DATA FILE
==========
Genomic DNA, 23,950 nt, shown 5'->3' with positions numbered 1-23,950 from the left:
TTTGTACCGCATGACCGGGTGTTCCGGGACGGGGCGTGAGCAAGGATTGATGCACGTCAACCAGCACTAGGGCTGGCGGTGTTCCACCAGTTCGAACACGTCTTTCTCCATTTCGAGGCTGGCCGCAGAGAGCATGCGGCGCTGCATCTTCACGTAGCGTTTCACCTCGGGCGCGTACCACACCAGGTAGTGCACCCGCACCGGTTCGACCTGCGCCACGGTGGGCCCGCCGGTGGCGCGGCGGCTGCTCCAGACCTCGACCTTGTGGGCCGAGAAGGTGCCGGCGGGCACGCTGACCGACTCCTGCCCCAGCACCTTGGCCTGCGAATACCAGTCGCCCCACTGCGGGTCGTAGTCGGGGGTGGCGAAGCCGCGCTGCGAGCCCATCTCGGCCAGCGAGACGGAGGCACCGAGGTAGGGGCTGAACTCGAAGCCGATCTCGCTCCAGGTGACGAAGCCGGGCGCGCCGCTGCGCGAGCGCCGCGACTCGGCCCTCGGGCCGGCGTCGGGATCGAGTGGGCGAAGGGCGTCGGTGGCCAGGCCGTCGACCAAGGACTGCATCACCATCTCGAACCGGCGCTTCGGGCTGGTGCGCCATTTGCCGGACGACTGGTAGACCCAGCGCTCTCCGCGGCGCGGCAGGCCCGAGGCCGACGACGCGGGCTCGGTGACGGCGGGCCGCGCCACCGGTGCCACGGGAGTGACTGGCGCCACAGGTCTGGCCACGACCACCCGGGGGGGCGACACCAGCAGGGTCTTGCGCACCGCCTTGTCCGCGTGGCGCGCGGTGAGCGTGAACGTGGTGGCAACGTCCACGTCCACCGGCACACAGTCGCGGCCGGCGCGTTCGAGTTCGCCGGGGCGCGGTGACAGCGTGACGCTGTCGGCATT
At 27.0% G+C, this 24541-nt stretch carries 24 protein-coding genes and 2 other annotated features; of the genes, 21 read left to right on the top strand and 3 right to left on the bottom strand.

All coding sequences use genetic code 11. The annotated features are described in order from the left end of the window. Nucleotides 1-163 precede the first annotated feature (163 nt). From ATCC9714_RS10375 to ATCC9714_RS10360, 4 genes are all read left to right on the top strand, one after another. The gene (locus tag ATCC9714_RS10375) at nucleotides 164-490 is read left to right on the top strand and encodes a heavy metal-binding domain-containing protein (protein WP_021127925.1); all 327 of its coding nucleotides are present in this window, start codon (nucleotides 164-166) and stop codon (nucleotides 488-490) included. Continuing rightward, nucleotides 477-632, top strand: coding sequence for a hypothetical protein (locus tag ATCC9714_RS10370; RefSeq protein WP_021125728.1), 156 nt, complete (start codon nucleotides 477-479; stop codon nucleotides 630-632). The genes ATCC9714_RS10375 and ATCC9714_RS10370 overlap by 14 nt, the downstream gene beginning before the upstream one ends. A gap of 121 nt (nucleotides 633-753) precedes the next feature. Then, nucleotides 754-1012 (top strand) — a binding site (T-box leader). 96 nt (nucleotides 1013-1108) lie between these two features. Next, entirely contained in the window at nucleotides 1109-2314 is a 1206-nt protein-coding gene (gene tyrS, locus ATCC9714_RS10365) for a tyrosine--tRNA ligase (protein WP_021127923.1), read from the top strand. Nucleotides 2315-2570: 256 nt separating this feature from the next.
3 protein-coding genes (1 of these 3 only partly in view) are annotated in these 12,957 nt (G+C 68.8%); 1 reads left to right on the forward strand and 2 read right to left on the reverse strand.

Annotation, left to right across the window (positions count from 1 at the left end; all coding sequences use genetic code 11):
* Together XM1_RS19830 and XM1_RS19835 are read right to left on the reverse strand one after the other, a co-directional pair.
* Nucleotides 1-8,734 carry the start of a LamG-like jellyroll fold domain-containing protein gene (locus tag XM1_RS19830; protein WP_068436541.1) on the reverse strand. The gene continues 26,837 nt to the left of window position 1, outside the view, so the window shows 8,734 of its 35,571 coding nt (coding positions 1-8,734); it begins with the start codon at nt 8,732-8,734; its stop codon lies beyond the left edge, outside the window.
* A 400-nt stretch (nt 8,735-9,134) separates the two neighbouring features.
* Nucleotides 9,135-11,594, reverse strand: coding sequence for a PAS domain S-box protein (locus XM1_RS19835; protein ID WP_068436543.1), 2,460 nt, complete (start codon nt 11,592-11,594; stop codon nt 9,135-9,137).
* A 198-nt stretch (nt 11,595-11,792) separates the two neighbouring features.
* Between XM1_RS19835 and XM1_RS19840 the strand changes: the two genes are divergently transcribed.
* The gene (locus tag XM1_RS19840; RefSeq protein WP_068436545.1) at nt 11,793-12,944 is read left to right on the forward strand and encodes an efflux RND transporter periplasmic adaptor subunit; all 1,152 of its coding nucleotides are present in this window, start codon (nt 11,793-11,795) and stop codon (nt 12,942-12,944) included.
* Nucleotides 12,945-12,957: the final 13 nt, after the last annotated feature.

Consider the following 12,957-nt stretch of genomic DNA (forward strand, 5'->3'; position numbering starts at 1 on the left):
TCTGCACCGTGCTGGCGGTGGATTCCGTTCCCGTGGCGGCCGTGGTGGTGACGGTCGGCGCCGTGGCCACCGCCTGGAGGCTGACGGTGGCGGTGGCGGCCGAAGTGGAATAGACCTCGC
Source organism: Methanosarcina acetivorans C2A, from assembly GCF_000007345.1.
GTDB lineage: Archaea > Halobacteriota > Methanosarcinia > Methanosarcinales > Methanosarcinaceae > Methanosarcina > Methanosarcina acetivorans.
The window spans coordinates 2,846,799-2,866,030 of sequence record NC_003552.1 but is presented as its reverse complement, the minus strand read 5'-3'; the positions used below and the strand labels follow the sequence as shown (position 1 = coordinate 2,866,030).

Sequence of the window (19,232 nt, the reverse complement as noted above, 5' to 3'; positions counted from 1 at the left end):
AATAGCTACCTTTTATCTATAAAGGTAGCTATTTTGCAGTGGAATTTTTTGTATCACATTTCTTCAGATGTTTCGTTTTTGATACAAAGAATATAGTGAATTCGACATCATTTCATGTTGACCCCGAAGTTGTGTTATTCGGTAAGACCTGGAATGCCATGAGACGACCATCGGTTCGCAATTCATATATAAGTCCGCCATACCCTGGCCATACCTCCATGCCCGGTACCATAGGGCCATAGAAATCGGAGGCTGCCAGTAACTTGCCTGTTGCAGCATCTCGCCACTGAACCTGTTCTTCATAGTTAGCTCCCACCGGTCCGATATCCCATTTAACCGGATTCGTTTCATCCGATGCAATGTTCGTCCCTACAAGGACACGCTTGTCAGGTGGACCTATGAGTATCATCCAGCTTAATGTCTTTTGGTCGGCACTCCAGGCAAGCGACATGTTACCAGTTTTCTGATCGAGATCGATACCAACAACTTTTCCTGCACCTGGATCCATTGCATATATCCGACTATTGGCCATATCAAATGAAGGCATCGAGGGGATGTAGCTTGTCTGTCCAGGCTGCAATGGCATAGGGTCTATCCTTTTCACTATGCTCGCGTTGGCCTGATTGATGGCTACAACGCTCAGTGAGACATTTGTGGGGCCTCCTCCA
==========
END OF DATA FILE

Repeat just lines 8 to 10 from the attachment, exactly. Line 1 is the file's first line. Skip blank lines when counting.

* Nucleotides 1-8,734 carry the start of a LamG-like jellyroll fold domain-containing protein gene (locus tag XM1_RS19830; protein WP_068436541.1) on the reverse strand. The gene continues 26,837 nt to the left of window position 1, outside the view, so the window shows 8,734 of its 35,571 coding nt (coding positions 1-8,734); it begins with the start codon at nt 8,732-8,734; its stop codon lies beyond the left edge, outside the window.
* A 400-nt stretch (nt 8,735-9,134) separates the two neighbouring features.
* Nucleotides 9,135-11,594, reverse strand: coding sequence for a PAS domain S-box protein (locus XM1_RS19835; protein ID WP_068436543.1), 2,460 nt, complete (start codon nt 11,592-11,594; stop codon nt 9,135-9,137).